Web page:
So unsurprisingly, Republican politicians who want to show some sympathy for the autoworkers have mostly focused on the alleged threat of climate-change regulations generally and electric vehicles specifically to the well-being of UAW members, as Politico reported:
“’This green agenda that is using taxpayer dollars to drive our automotive economy into electric vehicles is understandably causing great anxiety among UAW members,’ [Mike Pence] said on CNN’s “State of the Union.”
“Other Republicans followed suit, with a National Republican Senatorial Committee spokesperson calling out Michigan Democratic Rep. Elissa Slotkin — Democrats’ favored candidate for the state’s open Senate seat — for her Thursday vote allowing state-level limits or bans on gas-powered cars as choosing her ‘party over Michigan.'”
More strikingly, Trump, the 2024 presidential front-runner, is planning to hold an event with Michigan workers at the very moment his GOP rivals are holding their second debate next week, notes the Washington Post:
“While other Republican candidates participate in the Sept. 27 event in California, Trump instead plans to speak to more than 500 autoworkers, plumbers, electricians and pipe-fitters, the adviser said. The group is likely to include workers from the United Auto Workers union that is striking against the Big Three automakers in the country’s Rust Belt. The Trump adviser added that it is unclear whether the former president will visit the strike line.
“Trump’s campaign also created a radio ad, to run on sports- and rock-themed stations in Detroit and Toledo, meant to present him as being on the side of striking autoworkers, the adviser said.”
There’s no evidence Trump has any understanding of, much less sympathy with, the strikers’ actual demands. But in contrast to Scott’s remarks endorsing the dismissal of striking workers, it shows that at least some Republicans are willing (rhetorically, at least) to bite the hand that feeds in the pursuit of votes.
Meanwhile, the mainstream-media types who often treat Scott as some sort of sunny, optimistic, even bipartisan breath of fresh air should pay some attention to his attitude toward workers exercising long-established labor rights he apparently would love to discard. Yes, as a self-styled champion of using taxpayer dollars to subsidize private- and homeschooling at the expense of “government schools,” Scott is constantly attacking teachers unions, just like many Republicans who draw a sharp distinction between public-sector unions (BAD!) and private-sector unions (grudgingly acceptable). But autoworkers are firmly in the private sector. Maybe it’s a South Carolina thing: Scott’s presidential rival and past political ally Nikki Haley (another media favorite with an unmerited reputation as a moderate) famously told corporate investors to stay out of her state if they intended to tolerate unions in their workplaces. For that matter, the South Carolina Republican Party was for years pretty much a wholly owned subsidiary of violently anti-union textile barons. Some old habits die hard.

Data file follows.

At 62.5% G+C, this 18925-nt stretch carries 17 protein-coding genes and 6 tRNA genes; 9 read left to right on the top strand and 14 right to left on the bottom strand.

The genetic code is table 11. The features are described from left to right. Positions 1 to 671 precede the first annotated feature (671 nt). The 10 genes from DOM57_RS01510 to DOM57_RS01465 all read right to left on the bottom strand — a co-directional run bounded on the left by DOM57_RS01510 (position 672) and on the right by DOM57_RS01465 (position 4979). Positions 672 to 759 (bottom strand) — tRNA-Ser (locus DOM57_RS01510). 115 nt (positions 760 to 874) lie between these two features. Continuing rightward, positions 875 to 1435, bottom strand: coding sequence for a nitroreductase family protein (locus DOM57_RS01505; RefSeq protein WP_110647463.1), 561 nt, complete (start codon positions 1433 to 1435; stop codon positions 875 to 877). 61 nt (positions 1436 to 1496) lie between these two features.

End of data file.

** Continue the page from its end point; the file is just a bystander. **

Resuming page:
One of the useful by-products of the current wave of labor activism in this country is that Republicans may be forced to extend their alleged sympathy for workers into support for policies that actually help them and don’t simply reflect cheap reactionary demagoguery aimed at foreigners, immigrants, and people of color. But Scott has flunked the most basic test threshold compatibility with the rights and interests of the working class.